Read this article in German.
When Turkish troops crossed into Syria on 6 October 2019, Europe recoiled in horror. It was branded as an ‘illegal war of aggression’, highly respected media publications wrote of ‘Erdogan’s war on the Kurds’ – in the headlines at least, no distinction was drawn between organisations like the People's Protection Units (YPG) and the Kurds as a people. In response, several European countries imposed an arms embargo on Turkey.
Turkish society on the other hand has put aside its many divisions and pulled together in defiance: footballers are saluting at international matches and pop stars are declaring their solidarity. Even representatives of the Christian and Jewish communities have prayed together for the Turkish soldiers in Syria: ‘We are praying and supporting our soldiers as they develop our nation,’ said Yusuf Cetin, Patriarch of the Syrian Orthodox Church of Istanbul. Sunni mosques were already highly supportive. In recent years, few issues have aroused as little dissent in Turkey as the Syrian offensive.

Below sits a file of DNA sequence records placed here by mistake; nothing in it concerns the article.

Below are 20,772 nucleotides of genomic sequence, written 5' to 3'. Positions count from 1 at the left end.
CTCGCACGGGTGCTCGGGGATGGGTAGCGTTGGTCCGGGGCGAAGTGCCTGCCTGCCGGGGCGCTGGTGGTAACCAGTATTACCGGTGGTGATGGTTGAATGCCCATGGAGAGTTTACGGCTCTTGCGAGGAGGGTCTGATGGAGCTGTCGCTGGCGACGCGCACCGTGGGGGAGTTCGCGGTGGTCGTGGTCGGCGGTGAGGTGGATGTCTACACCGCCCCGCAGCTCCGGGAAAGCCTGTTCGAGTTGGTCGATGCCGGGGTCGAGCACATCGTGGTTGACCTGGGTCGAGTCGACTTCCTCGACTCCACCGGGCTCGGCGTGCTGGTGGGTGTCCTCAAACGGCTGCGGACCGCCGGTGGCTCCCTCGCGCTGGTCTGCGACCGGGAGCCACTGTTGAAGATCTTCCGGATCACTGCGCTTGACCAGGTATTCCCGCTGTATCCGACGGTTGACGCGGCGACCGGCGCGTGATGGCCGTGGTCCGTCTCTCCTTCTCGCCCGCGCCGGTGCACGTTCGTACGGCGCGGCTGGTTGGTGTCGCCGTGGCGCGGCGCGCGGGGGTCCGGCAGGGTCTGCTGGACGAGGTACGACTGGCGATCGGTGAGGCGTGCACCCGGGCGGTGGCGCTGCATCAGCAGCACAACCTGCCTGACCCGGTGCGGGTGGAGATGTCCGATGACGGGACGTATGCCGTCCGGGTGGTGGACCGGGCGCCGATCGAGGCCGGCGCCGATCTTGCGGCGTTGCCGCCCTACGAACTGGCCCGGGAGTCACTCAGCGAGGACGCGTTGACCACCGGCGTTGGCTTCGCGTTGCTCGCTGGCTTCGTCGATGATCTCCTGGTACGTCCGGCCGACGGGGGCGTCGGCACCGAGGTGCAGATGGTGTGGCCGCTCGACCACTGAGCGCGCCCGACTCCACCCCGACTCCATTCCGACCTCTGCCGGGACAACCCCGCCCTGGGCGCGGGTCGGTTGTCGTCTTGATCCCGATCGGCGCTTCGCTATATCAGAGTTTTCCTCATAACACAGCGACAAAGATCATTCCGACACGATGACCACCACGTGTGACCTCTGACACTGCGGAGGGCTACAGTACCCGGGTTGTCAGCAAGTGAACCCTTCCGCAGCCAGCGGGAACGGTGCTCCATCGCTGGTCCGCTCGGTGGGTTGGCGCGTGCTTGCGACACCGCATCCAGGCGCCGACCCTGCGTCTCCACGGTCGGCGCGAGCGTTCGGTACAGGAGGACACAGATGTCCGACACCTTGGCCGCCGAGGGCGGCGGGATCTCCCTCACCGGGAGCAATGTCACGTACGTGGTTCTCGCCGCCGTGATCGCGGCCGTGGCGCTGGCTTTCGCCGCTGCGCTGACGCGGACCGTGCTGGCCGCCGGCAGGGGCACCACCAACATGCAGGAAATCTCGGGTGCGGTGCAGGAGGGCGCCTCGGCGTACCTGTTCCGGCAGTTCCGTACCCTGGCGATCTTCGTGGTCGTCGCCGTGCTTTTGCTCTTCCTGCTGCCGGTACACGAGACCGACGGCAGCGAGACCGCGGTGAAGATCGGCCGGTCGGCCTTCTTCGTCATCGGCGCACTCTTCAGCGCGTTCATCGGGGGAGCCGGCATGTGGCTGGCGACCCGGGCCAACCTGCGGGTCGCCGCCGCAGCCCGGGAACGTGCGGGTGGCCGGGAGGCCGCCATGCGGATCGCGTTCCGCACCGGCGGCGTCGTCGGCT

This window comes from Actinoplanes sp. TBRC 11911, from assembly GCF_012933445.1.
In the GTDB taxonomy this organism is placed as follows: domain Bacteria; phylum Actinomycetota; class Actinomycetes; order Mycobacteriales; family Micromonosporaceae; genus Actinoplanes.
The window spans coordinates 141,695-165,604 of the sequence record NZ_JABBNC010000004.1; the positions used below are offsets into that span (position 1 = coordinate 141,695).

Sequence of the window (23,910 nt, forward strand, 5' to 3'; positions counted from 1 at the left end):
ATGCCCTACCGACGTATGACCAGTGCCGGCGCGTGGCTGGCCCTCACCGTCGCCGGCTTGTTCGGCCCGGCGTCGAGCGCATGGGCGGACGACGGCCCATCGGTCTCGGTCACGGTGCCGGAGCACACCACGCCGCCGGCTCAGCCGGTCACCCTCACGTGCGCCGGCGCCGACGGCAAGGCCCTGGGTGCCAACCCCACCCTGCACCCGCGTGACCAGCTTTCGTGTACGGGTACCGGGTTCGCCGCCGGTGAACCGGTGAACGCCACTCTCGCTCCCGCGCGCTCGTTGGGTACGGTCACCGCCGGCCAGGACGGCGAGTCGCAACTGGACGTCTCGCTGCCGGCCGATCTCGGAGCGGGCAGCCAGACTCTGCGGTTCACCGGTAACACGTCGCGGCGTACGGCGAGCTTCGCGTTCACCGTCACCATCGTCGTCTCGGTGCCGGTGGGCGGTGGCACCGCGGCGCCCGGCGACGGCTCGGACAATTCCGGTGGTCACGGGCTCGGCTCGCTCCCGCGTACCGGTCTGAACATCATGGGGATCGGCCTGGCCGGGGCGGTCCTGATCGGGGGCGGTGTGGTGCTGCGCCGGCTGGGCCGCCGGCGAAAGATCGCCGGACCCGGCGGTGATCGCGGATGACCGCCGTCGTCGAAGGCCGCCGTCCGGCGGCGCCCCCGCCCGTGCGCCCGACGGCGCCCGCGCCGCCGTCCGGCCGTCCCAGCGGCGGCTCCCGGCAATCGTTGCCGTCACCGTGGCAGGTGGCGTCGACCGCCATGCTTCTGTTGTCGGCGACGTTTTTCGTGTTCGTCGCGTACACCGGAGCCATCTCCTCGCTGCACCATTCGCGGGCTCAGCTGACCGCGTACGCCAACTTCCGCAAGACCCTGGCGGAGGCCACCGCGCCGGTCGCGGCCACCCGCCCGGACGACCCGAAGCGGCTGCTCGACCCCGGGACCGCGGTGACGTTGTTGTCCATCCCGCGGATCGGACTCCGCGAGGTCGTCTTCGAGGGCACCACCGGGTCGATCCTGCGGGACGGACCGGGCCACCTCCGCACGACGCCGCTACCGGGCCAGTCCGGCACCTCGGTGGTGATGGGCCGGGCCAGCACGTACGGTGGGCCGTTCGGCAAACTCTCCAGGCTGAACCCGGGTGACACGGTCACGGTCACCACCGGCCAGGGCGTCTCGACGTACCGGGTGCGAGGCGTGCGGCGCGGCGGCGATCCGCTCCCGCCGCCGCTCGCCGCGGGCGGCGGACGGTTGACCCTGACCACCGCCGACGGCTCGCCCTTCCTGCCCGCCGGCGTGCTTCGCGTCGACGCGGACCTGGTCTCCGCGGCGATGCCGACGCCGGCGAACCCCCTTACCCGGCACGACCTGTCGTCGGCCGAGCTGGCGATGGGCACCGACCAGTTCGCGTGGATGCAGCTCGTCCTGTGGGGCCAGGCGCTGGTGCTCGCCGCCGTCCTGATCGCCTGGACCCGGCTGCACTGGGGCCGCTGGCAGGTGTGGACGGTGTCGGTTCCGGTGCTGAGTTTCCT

It’s too easy to attribute all this to the ruling AKP’s propaganda. In fact, this mindset goes back a long way. Erdogan is just tapping into it and using it for his own political ends.
The sense of ‘us against the rest’ harks back to the founding myth of the Turkish Republic. After defeat in the First World War, the remains of the Ottoman Empire were to be carved up. Vast swathes of the coast of Asia Minor were to be handed over to Greece and Italy, while France was set to take the southeast. All Turkish pupils have long been taught how Kemal Atatürk defied all military odds to beat the Allies in a four-year war and ultimately established a modern, secular state in 1923. Thereafter, strict centralism was meant to prevent any secessionist movements. A strong army has always been in place as a safeguard and still commands widespread popular respect.
The West and the PKK